# Chapter 1 Background and R Setup

The goal of this document is provision of a template for using R to evaluate data from a 1-factor design that is typically called a 1-way ANOVA problem. The completely randomized design used for the initial illustration here is a 3-group design. These initial data come from an exercise in the classic Hays textbook. Later chapters utilize other data sets that have more treatment conditions.

The standard R axiom that there are always multiple ways of performing any task is never more accurate than with the ANOVA models. Beginning with graphical depiction and extending to standard NHST inferences, contrast analysis and post hoc tests, and evaluation of assumptions, the document also includes some rudimentary Bayesian approaches to inference.

This document

• Is intended for use by APSY511 course at UAlbany, but can be more broadly used by data analysts.
• Is a fairly full one-way anova exposition for a 3-group design and a second illustration with a five group design.
• Implements graphical summaries, numerical descriptions.
• Approaches ANOVA as linear modeling and is supplemented with analytical contrasts, and multiple comparison tests.
• Implements trend analysis for quantitative IV’s.
• Includes graphical and inferential evaluation of assumptions.
• Includes sections on Bayesian Inference, Robust methods, and Resampling Methods
• It includes a section on sample size planning with power analysis.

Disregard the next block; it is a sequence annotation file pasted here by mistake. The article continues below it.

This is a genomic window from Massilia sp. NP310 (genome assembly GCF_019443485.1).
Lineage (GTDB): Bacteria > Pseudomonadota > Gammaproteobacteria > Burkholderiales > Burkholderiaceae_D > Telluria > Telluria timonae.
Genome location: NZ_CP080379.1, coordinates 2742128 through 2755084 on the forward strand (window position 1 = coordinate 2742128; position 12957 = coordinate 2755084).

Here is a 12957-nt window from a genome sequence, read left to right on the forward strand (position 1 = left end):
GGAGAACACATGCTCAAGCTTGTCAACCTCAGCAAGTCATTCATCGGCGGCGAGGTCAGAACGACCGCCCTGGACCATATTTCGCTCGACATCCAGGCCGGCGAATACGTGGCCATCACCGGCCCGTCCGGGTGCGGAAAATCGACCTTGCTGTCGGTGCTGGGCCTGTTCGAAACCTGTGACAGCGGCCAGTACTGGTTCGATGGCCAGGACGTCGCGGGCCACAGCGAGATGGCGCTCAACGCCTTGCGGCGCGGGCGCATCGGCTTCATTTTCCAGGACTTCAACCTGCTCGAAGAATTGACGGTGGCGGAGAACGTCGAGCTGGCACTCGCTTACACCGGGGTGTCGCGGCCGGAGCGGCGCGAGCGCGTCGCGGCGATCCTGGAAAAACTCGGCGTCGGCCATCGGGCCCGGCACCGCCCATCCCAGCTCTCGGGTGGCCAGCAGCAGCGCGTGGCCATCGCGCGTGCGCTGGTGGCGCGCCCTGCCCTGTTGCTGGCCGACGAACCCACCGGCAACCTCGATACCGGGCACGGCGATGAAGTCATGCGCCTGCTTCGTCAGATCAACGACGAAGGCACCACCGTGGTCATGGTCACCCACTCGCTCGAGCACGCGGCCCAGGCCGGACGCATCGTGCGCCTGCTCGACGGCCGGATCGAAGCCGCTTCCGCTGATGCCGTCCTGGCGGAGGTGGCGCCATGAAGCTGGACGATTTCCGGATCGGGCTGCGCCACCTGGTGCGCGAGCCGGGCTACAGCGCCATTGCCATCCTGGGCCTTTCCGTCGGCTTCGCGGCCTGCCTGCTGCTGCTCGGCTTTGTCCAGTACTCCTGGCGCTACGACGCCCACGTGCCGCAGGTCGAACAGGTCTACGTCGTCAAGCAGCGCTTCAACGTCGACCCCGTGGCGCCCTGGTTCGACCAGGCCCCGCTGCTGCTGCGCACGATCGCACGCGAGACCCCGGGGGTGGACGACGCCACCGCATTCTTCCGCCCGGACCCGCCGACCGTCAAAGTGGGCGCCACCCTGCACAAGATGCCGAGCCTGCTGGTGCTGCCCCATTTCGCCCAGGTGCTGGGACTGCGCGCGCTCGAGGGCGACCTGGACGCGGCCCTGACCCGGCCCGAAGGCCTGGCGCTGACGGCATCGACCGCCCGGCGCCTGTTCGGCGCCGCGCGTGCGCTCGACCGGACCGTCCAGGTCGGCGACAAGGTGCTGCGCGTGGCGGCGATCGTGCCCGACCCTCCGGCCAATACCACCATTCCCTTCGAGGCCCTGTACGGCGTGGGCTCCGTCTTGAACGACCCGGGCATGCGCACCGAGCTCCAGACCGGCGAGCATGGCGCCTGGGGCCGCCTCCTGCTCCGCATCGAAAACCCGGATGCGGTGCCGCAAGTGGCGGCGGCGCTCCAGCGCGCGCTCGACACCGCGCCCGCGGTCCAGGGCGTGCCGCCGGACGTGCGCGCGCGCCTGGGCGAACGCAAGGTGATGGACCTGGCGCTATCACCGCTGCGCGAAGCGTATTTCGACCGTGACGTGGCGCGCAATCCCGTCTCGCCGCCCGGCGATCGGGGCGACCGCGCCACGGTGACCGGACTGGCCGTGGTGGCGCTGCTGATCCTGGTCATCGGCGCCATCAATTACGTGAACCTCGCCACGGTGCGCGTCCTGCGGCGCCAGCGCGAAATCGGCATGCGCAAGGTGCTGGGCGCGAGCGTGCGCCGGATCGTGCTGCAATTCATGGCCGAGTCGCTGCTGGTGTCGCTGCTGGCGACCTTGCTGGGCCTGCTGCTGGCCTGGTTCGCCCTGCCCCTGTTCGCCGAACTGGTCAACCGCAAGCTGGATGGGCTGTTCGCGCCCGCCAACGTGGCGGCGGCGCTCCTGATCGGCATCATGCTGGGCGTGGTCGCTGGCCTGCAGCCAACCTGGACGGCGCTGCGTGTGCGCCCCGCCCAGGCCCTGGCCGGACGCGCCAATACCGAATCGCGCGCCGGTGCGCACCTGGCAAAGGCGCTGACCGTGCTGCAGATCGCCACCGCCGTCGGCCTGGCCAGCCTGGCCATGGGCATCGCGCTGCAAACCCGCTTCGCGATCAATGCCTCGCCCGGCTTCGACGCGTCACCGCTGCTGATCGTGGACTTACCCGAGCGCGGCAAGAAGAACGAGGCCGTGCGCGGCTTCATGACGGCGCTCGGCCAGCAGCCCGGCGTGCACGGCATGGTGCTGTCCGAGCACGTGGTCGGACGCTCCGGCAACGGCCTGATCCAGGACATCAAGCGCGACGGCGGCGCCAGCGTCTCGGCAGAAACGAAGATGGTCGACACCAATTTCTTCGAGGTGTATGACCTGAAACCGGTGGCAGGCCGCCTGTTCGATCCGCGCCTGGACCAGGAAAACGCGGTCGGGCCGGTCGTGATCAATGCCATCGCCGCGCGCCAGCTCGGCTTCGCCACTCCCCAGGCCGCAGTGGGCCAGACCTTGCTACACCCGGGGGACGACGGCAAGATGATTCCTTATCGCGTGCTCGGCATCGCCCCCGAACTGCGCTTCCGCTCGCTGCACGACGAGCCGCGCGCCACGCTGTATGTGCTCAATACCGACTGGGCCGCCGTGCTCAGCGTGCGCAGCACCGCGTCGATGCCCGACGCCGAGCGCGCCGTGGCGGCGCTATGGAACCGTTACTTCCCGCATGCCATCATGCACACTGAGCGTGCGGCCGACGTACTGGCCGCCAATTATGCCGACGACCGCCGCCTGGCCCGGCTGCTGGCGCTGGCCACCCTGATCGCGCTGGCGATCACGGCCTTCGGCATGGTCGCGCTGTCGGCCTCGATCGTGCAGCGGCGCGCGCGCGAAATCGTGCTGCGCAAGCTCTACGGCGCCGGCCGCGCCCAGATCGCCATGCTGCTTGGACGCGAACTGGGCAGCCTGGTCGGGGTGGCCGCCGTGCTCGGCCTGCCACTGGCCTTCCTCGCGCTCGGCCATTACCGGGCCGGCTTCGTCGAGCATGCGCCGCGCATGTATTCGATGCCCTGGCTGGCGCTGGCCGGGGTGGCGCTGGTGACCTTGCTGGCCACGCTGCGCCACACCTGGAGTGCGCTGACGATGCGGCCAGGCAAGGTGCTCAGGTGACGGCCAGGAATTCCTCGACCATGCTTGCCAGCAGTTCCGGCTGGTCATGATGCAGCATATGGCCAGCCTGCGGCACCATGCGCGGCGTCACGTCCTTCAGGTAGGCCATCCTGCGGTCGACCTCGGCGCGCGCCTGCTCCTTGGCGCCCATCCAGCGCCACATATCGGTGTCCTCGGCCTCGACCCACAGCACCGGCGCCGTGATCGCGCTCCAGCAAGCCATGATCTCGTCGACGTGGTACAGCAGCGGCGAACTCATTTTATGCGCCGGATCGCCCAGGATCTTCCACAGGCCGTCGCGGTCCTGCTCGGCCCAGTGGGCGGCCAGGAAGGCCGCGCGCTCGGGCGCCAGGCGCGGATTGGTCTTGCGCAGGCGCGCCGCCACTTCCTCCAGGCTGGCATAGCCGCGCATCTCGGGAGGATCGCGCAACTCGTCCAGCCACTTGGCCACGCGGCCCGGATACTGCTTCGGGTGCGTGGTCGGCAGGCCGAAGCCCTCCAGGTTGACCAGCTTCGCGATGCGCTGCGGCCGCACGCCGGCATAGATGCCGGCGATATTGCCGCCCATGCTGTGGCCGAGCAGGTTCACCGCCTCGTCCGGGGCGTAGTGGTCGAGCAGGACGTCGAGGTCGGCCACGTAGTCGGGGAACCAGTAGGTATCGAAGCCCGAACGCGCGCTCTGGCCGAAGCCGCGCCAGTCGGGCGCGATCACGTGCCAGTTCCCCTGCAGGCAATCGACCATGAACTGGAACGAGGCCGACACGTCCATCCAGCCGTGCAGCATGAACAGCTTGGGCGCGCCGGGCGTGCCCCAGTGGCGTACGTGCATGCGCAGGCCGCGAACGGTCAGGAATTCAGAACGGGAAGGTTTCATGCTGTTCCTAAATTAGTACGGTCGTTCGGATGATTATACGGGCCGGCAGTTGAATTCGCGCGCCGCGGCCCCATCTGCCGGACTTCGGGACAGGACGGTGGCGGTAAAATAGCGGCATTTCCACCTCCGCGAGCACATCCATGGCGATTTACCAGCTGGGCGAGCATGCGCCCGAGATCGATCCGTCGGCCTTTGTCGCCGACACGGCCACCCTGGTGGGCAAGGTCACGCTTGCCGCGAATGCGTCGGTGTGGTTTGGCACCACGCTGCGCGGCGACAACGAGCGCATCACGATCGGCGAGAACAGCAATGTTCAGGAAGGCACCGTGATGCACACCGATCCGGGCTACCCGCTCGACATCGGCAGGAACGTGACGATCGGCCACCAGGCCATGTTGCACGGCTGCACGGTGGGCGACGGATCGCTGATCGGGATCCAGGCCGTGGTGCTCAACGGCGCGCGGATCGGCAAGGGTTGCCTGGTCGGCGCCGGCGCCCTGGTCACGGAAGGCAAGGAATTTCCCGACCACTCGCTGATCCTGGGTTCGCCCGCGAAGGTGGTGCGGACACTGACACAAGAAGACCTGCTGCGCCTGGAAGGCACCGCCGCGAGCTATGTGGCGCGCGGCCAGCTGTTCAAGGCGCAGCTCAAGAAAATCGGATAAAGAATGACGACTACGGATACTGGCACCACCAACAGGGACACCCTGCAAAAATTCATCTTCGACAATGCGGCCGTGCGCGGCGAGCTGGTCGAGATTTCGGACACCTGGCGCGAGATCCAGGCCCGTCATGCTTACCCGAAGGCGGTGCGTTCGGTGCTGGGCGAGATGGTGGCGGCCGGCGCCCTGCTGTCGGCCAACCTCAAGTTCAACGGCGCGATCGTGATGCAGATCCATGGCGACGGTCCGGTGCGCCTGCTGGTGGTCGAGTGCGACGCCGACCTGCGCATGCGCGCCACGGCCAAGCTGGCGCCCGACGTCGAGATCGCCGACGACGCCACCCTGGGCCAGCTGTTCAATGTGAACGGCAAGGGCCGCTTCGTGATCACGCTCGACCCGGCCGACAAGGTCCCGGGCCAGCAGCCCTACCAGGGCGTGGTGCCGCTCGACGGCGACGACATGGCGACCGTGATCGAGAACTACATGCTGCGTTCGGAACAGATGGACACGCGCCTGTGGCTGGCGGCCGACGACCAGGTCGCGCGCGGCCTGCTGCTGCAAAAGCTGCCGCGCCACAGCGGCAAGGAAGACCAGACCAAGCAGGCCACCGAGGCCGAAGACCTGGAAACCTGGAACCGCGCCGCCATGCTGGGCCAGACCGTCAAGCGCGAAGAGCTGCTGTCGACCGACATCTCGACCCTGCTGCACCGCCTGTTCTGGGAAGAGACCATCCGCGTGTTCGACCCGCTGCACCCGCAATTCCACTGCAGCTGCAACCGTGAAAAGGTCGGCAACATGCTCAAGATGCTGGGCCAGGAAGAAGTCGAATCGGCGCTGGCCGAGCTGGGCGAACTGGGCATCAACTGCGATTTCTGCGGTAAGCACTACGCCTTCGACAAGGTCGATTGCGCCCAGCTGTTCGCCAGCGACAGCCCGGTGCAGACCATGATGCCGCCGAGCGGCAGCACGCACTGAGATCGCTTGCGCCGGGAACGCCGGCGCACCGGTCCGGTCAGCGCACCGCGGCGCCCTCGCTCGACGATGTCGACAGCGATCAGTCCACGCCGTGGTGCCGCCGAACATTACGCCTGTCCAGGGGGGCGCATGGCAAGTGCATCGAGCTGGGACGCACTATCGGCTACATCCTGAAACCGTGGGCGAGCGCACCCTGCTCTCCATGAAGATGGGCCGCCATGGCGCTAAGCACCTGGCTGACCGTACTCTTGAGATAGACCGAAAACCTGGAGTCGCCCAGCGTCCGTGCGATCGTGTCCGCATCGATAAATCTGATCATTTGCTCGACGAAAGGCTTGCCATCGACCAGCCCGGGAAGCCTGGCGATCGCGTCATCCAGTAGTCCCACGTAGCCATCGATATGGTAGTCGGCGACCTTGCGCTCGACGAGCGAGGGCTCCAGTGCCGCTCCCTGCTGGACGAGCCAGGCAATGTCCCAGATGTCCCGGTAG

The document is constantly under development:

• Additional work on effect size computations,
• implementation of some newer multiple comparison methods
• additional work on robust and resampling methods

One of the primary goals is to reproduce all the work we have accomplished with the SPSS REGRESSION, GLM, MANOVA and ONEWAY procedures (and then some).

Several R packages are required:

#if (!requireNamespace("BiocManager", quietly = TRUE))
#    install.packages("BiocManager")
#BiocManager::install("Biobase", version = "3.8")
# load packages and import data
library(afex,quietly=TRUE, warn.conflicts=FALSE)
library(asbio,quietly=TRUE, warn.conflicts=FALSE)
library(BayesFactor,quietly=TRUE, warn.conflicts=FALSE)
library(beeswarm,quietly=TRUE, warn.conflicts=FALSE)
library(car,quietly=TRUE, warn.conflicts=FALSE)
library(coin,quietly=TRUE, warn.conflicts=FALSE)
library(dunn.test,quietly=TRUE, warn.conflicts=FALSE)
library(effectsize,quietly=TRUE, warn.conflicts=FALSE)
library(emmeans,quietly=TRUE, warn.conflicts=FALSE)
library(ez,quietly=TRUE, warn.conflicts=FALSE)
library(DTK,quietly=TRUE, warn.conflicts=FALSE)
library(ggplot2,quietly=TRUE, warn.conflicts=FALSE)
library(ggthemes,quietly=TRUE, warn.conflicts=FALSE)
library(ggstatsplot,quietly=TRUE, warn.conflicts=FALSE)
library(granova,quietly=TRUE, warn.conflicts=FALSE)
library(gridExtra,quietly=TRUE, warn.conflicts=FALSE)
library(gt,quietly=TRUE, warn.conflicts=FALSE)
library(KScorrect,quietly=TRUE, warn.conflicts=FALSE)
library(knitr,quietly=TRUE, warn.conflicts=FALSE)